In early 2012, following the path of the famous importer Kermit Lynch, I looked forward to meeting many of his great discoveries, especially Philippe Bernède. He’s the master of Malbec, the famous “black” wine of Cahors up in the rugged terrain above Toulouse. This is where Malbec was born, in an old Roman town east of Bordeaux. You don’t know Malbec until you’ve had it from the source, no matter how much from Argentina you’ve drunk. Bernède is quite modest about it although his family has tended malbec for six generations and Clos la Coutale is the most famous label in the region. It’s an old favorite of Kermit, and mine too. Finally got to meet him when he joined us for a seaside feast of shellfish straight from the Mediterranean. Too bad we couldn’t have had cassoulet to go with his Coutale; it’s made for duck fat. Maybe next time – I will return. Bernède’s a quiet and charming guy with many talents, on the side he invented a new kind of corkscrew with a double hinge. His wines have set the standard for Malbec, a robust “red” that truly is nearly black. Full of blackberries and very dark fruit, and silkier than you expect, maybe because of the dollop of Merlot or his careful barrel aging (in Seguin-Moreau barrels just like the high-priced guys). Still the 2010 is definitely big and built for the long haul. ’10 was a terrific year for Bordeaux and it delivered the same goodness in Cahors.
…a robust “red” that truly is nearly black. Full of blackberries and very dark fruit, and silkier than you expect, maybe because of the dollop of Merlot or his careful barrel aging… big and built for the long haul….
Over the last few weeks I have been revealing what I believe to be the top values in 2010 Bordeaux vintage, and in countdown fashion I have reached the summit this week: 2010 Chateau Le Pey.
This Medoc wine has been on my radar since the 2000 vintage and this, the 2010, is the best vintage I have tasted. Finally moving to over half cab (55%), the balance merlot, I think the Chateau has reached the point of perfection. To expect more out of $15 wine is to set up all those $30-$40 wines for failure. This is medium weight, supple, shows fine tannins and is authentic Bordeaux with structure to develop for 10 years while having the finesse to drink early. I tasted this while visiting Bordeaux in January and it was the single best value of the trip. 92/100. (13.5%)
A historical gem has been restored. Over the last 25 years Cantemerle has once again taken its place among the top Chateaux of Bordeaux, a stature it achieved in the 1855 Classification of the Wines of the Gironde. Classic and collectible Bordeaux, Cantemerle sits close to the banks where the Garonne River breaks off the Gironde . This is a wine that will reward patience, and a wine that stands out among others its price around the world. Buy it by the case because you can drink it now to see just how good it is and hold for a good long time to reap the benefits of just what a wine of its kind can become. You’ll be happy that did!
…Stunningly deep ruby/purple, with a beautiful nose of spring flowers intermixed with perfumed raspberry and blueberry notes, it exhibits a sort of cool-climate character. Broad, rich and intense on the palate…
Power, power, power! And to think that it is 82% Merlot, the balance cab s, take that and rewind it back, it will astound anyone ever thinking that merlot doesn’t have the deepness of cab. This is a WOW! wine that is rich with dark berry fruit, wet earth, soy and chocolate, very resonant, dark and long. Saint-Estephe was maybe the most overachieving commune of the vintage and Montrose, the parent unit of Dame, was one of the best wines made in 2009. This is the best version of the dame yet. So perfectly ripe and so meticulously crafted that the tannins are layered and add complexity only, and while the wine is youthful it does not taste young. Bold and big, this wine is very open to drink now and I do not see it closing down at all, it is so perfectly balanced. One of the best 2nd wines I have tasted. 93/100. (13.5%)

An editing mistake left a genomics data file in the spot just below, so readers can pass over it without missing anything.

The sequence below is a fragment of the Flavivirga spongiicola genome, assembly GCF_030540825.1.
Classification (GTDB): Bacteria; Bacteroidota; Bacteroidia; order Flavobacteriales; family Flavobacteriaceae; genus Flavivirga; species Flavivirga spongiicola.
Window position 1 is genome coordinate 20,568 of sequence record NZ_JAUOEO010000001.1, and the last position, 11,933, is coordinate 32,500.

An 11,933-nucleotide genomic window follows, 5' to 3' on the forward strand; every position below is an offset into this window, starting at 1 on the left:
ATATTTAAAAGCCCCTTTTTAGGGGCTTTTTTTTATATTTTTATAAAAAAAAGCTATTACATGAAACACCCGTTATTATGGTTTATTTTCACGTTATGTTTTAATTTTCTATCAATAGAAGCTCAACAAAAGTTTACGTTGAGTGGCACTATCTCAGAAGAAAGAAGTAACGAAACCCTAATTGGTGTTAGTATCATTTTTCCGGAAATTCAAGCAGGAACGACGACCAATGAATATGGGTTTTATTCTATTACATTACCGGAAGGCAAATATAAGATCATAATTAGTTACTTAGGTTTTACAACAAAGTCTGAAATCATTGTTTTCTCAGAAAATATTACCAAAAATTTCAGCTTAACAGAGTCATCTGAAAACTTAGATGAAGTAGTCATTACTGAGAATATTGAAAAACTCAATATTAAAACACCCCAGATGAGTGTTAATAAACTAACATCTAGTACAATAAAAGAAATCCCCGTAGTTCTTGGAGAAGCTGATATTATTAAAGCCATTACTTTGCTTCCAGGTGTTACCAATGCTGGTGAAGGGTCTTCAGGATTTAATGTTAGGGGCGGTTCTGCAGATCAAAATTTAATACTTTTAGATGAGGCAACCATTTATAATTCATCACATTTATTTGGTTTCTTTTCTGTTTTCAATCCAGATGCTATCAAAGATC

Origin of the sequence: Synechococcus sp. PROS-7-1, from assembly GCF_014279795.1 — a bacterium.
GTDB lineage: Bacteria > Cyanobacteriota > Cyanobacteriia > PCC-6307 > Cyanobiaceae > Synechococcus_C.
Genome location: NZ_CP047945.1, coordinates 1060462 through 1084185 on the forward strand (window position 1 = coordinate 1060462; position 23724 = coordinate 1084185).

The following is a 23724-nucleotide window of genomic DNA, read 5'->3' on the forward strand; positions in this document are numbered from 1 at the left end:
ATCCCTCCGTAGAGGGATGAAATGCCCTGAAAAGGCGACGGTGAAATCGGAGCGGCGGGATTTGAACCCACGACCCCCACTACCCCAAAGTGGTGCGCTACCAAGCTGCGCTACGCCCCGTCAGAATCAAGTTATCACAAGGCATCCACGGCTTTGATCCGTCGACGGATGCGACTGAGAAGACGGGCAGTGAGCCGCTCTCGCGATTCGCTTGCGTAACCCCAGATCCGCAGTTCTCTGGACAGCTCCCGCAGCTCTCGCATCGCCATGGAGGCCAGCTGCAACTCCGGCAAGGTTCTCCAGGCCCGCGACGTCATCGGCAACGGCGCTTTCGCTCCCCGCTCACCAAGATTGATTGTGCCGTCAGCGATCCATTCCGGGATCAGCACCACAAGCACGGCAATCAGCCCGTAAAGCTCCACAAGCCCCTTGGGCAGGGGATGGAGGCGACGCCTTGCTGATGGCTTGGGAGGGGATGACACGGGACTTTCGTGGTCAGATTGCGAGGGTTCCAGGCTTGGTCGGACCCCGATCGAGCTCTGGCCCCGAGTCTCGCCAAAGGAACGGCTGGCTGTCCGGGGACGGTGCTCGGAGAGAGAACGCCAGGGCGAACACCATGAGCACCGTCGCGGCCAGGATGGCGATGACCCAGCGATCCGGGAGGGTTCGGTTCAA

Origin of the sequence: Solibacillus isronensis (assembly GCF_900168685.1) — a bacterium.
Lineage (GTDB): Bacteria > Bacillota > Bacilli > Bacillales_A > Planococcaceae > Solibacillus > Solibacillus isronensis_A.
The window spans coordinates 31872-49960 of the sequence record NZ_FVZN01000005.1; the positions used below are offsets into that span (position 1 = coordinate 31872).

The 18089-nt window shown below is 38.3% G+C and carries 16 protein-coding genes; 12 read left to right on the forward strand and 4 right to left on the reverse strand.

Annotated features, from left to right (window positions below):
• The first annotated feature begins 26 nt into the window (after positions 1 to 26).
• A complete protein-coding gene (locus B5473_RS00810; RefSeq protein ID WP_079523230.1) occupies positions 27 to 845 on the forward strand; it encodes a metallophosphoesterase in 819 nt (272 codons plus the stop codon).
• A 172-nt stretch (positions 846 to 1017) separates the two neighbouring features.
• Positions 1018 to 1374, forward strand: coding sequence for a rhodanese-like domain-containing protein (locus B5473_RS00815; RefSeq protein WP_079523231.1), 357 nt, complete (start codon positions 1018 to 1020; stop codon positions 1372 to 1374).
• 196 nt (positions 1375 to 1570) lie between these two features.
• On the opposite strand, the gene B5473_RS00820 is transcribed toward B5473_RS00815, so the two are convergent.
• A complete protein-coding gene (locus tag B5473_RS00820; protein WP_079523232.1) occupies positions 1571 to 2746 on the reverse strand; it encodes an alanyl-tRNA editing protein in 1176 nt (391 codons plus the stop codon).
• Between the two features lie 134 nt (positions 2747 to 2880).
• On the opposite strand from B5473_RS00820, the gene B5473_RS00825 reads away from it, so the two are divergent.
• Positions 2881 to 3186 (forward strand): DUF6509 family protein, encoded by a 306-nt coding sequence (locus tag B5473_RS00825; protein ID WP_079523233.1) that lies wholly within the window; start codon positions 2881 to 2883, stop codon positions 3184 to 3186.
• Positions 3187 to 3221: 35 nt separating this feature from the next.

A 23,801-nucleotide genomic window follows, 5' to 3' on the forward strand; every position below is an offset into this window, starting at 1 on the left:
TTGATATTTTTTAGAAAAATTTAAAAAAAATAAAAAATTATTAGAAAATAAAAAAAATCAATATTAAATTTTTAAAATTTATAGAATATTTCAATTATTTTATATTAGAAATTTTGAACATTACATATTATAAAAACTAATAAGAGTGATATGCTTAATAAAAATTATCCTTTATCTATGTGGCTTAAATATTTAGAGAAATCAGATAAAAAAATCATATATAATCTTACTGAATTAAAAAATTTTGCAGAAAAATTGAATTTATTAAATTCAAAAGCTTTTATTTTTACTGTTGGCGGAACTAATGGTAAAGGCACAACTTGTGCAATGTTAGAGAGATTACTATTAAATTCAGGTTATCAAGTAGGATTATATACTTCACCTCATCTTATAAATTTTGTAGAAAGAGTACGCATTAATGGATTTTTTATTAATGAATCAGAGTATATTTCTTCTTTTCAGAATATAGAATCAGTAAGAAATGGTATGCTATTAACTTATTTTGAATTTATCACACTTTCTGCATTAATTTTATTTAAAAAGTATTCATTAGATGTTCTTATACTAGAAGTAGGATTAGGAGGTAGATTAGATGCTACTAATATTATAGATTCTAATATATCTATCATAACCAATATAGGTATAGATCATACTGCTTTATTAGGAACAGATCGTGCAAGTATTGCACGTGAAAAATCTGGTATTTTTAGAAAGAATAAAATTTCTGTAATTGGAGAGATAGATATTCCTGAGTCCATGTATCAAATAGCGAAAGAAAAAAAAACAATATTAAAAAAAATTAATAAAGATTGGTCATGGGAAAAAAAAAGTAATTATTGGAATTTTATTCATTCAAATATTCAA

We tasted this treat last week, and it is one of the most successful under $20 wines of the 2009 Bordeaux vintage. Broad and juicy, bursting with black cherry and glints of savory red fruits too, it pushes the ripe button but has no overripe qualities at all. Some chocolate and smoky meat tones fill the mid palate and resonate after the initial swell of vibrant fruit, the finish pure with fresh mineral touches. This modern-styled Bordeaux will please the Aussie and CA drinker for sure. Big, supple and fresh at the same time, made of mostly merlot from the slopes of the north bank of the Dordogne river, the cabernet franc gives it the verve that keeps it distinctively right bank! 90/100. (14.5%)
…juicy, bursting with black cherry and glints of savory red fruits too… Some chocolate and smoky meat tones fill the mid palate and resonate after the initial swell of vibrant fruit, the finish pure with fresh mineral touches….
Chateau Villars is within the premier district of Fronsac, where Charlemagne also once camped famously. Not quite as historic, the current ownership of the Chateau dates back to the French revolution and the First Empire so you may say it is established as a traditional house. While its modern era began in the 1970s, its surge to becoming one of the reference point estates of the commune began in the mid 90s with the leadership of Thierry Gaudrie, the current proprietor. Seeing the expansion of other European countries inspired him to, utilizing modern technology to fully express the terroir and tradition of Fronsac. The style of Villars is resolutely authentic and shuns fashion. Straightforward with fresh and bright fruit initially, the mid palate shows expansivess and volume due to its use of 1/3 new oak. Oak does not imbue the palate but gives it roundness to accentuate the dark berry fruit and stony undertones. This is a purely pleasurable example of textbook Fronsac. (14%) 90/100.
…resolutely authentic and shuns fashion. …bright fruit initially, the mid palate shows expansivess… Oak does not imbue the palate but gives it roundness to accentuate the dark berry fruit and stony undertones….
“It would have been nonsense not to acquire such a great neighbouring vineyard.”
- Baron Eric de Rothschild
Duhart Milon has an involved history, from being owned by Bordeaux behemoths, the Castejas, to being acquired by banking magnates, the Rothschilds, in 1962. Consensus is that this parcel, situated on the south flank of first growth Lafite, shows real breed and has long been recognized as a place of distinction among the mavens. Elegance is often the result of refinement, and the formula here is simple: cabernet and merlot and subtle use of oak, enough to increase volume but not mark the wine. Get in on the sophistication now at the top price in the country and taste a piece of history with this Pauillac Cru.
…sweet nose of creme de cassis, forest floor, licorice, lead pencil, cedar and subtle barrique smells…. it is the most concentrated and broadest example of this cuvee I have tasted in over three decades….